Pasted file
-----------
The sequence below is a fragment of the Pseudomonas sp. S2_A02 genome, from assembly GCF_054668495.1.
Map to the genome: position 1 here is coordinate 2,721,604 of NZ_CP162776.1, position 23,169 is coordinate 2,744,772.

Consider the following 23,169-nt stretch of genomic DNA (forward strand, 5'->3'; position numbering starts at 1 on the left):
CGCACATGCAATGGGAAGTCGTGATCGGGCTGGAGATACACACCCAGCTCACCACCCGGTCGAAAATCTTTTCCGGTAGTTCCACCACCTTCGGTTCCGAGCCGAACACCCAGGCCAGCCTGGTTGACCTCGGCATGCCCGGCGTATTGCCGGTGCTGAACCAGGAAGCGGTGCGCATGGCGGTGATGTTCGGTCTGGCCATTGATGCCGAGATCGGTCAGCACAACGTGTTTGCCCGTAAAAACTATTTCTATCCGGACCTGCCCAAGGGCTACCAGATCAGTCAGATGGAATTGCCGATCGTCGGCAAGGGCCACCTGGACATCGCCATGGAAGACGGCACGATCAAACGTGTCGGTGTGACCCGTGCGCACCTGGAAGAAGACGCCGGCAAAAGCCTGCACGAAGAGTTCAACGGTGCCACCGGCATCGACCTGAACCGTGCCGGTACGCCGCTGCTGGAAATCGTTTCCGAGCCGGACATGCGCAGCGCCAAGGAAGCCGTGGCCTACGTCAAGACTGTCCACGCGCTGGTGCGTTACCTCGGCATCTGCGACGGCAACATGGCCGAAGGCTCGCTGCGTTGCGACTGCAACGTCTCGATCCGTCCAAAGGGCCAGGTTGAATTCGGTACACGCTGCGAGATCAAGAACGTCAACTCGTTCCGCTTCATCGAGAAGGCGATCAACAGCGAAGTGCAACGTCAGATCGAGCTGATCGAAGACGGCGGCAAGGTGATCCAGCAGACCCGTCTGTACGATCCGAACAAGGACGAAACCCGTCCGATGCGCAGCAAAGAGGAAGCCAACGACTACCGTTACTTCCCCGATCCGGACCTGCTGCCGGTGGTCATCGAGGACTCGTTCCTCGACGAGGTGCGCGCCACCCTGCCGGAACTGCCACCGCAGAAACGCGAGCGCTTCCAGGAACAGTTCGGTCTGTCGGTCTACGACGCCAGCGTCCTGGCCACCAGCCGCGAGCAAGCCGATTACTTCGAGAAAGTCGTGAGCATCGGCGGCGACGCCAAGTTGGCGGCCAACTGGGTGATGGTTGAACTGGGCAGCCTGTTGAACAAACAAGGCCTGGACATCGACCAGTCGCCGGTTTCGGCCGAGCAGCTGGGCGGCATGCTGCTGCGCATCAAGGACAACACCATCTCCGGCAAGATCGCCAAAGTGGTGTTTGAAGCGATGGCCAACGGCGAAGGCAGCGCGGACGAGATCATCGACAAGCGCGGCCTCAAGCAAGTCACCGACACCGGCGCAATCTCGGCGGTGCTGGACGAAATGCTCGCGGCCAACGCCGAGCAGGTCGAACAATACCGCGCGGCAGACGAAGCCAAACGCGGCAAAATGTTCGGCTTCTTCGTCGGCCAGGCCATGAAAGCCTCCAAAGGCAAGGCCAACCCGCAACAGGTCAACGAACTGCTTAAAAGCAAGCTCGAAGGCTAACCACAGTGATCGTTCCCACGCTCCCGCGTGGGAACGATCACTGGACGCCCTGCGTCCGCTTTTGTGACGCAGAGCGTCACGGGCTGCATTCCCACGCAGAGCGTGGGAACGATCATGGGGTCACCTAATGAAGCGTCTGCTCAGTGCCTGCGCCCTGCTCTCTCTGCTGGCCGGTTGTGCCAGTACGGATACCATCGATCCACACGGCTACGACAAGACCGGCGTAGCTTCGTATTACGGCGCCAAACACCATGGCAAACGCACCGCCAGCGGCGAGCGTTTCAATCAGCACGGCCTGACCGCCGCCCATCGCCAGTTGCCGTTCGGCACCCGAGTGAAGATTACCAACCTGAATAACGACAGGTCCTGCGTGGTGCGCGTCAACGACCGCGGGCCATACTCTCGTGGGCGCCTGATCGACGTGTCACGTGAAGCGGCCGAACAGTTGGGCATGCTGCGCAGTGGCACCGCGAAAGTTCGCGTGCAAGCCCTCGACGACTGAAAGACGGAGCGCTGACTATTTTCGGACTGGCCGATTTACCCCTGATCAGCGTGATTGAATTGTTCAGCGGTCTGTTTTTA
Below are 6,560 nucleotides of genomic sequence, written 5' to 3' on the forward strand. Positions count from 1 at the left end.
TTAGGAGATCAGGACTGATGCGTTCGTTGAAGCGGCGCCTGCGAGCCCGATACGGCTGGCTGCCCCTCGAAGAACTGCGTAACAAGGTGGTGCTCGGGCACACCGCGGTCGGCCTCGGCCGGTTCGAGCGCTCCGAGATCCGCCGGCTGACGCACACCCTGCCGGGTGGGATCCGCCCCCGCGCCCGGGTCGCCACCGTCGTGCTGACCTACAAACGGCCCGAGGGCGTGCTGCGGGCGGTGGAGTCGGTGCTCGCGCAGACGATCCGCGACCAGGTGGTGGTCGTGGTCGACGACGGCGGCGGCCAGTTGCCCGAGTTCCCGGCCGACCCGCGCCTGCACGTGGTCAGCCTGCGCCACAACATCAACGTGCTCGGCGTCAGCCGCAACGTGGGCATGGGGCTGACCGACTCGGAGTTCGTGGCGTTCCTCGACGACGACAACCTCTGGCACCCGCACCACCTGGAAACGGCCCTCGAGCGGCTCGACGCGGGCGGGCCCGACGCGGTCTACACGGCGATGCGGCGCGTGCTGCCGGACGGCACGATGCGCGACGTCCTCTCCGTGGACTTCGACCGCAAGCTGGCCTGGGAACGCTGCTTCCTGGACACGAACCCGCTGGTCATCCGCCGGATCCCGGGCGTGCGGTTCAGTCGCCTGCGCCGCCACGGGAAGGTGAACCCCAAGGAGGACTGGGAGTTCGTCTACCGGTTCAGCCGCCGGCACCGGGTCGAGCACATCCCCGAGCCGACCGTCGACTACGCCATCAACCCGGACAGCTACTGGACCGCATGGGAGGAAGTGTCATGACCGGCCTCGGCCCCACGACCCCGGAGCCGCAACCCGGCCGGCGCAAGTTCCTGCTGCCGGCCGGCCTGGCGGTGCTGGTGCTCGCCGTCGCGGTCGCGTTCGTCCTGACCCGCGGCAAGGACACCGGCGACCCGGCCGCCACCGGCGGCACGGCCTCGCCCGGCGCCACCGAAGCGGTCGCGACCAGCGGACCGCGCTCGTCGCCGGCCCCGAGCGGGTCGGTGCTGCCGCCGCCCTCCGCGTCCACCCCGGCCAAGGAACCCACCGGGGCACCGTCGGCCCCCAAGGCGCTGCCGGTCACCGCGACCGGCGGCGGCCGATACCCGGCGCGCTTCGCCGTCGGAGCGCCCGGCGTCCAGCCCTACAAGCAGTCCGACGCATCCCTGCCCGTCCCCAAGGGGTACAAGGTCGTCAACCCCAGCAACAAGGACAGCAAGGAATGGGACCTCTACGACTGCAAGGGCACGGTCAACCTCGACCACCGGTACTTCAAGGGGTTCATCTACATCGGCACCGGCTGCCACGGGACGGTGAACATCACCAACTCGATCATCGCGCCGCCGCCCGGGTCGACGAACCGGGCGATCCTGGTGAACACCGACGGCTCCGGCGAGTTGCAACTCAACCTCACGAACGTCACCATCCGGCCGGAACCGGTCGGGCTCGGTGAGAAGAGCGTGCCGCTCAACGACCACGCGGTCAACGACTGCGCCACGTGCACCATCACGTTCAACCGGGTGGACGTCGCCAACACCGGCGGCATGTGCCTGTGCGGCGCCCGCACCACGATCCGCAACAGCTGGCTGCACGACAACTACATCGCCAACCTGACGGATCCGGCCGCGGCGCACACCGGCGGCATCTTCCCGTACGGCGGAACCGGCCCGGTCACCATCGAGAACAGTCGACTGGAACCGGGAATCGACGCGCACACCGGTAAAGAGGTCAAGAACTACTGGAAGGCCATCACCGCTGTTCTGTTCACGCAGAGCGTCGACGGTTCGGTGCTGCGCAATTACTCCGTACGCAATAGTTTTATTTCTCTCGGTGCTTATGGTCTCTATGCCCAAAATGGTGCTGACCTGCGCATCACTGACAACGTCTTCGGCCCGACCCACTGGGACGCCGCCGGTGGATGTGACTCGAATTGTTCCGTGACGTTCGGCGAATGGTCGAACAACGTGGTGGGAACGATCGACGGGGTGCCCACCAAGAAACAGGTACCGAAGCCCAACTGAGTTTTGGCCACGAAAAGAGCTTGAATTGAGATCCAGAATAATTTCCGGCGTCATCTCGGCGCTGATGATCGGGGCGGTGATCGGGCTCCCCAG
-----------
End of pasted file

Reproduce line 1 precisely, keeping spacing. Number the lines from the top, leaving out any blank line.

The sequence below is a fragment of the Pseudomonas sp. S2_A02 genome, from assembly GCF_054668495.1.